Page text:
Of all the protest chants that have become popular over the past decade, “This is what democracy looks like” has to be my least favorite. It has never been clear to me what the phrase means, or what the people chanting it hope to convey. It seems to suggest that demonstrations are a form of democracy in action, or that dissent is an important component of democratic societies. But are all demonstrations expressions of democracy? Think of the torch-carrying neo-Nazi march in Charlottesville, or the anti-migrant protests in Chemnitz, Germany. And are all expressions of democracy good? The election of Donald Trump? The presidency of Nicolás Maduro? Many people profess to love democracy but don’t agree on what it looks like in practice.
Astra Taylor dives into this question with her new documentary What is Democracy? The path of inquiry is complex, and the film gets somewhat lost along the way. Early on, Taylor describes her vision of democracy while speaking with the Marxist feminist philosopher Silvia Federici. “It is not something that is ever actualized but always something that is in motion, an ideal we are reaching towards,” she says. The film unfolds from this point of view, stalking an elusive utopian vision of democracy. In vignettes and interviews, the documentary also focuses on the various countervailing forces—inequality, racism, migration, and capitalism—that threaten democracy’s potential.
The film opens in Siena, Italy, with Taylor and Federici discussing democracy in front of three large frescoes, painted in 1338 by Ambrogio Lorenzetti. The paintings, titled The Allegory of Good and Bad Government, depict a medieval city-state under the effects of good governance and the tyranny of bad governance. In an interview with Jezebel, Taylor said she chose the paintings because “Siena represents one of the origins of financial capitalism, it’s one of the places where modern banking emerged in the 1400s.” The paintings also represent a point in history when an ascendant merchant class was beginning to assert political power in societies dominated by monarchs. Taylor uses the frescoes to tie the rise of modern democracy to the emergence of capitalism, and the film examines the troubled relationship between the two systems at great lengths.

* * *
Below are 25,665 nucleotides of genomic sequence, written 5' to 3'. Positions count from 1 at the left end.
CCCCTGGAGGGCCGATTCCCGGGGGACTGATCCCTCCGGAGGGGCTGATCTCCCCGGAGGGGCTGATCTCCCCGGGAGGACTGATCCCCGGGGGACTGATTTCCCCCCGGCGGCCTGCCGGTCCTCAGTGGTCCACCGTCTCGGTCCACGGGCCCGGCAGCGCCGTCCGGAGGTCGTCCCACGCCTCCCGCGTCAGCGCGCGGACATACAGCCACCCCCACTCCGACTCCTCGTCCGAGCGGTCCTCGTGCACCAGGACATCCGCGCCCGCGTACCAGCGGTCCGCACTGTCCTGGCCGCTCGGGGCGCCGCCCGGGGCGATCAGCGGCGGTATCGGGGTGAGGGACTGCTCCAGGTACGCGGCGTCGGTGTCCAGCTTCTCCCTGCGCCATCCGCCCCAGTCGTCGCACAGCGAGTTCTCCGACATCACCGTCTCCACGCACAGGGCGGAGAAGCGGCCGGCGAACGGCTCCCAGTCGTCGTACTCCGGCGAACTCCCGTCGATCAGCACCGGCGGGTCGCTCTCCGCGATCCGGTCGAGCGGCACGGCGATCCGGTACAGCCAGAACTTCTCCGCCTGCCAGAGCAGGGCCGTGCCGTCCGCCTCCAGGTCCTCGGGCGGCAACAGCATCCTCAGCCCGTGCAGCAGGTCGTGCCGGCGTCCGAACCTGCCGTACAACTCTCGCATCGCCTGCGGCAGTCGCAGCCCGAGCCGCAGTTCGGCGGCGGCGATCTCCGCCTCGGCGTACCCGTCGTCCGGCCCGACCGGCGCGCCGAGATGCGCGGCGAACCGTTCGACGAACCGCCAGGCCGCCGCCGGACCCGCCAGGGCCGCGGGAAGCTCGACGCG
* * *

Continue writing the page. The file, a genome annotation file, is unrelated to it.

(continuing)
Taylor first conceived of the film during the wave of protest movements in 2011, many of which called for more democracy and limits on finance capitalism. She was involved in Occupy Wall Street and was struck by how the movement—and those like it taking place around the world—used direct democracy to make decisions, and also how problematic this was in practice. Taylor, who has made two previous documentaries, one on the philosopher Slavoj Žižek and another profiling several contemporary philosophers, decided to explore the notion of democracy. She structured the film as a Socratic dialogue, edited together from interviews and accompanied by strains of cello. She asks scholars and laypeople alike to grapple with the question of how democracy relates to other social and political forces.
When academics and public intellectuals such as Cornel West and Wendy Brown discourse on political theories or historical examples, the film can feel like a salon or an intimate lecture. But the man-on-the-street interviews—which take place in locations as varied as a Miami Beach promenade, a worker’s cooperative in North Carolina, and a free clinic in Athens—can wander as the respondents talk about elections, freedom, racism, or the American dream. The film was completed just before the 2016 election, and Donald Trump appears only for a brief moment. There are few scenes of voting or campaigning, legislatures or public assemblies. The forms democracy takes today are discussed largely in absentia.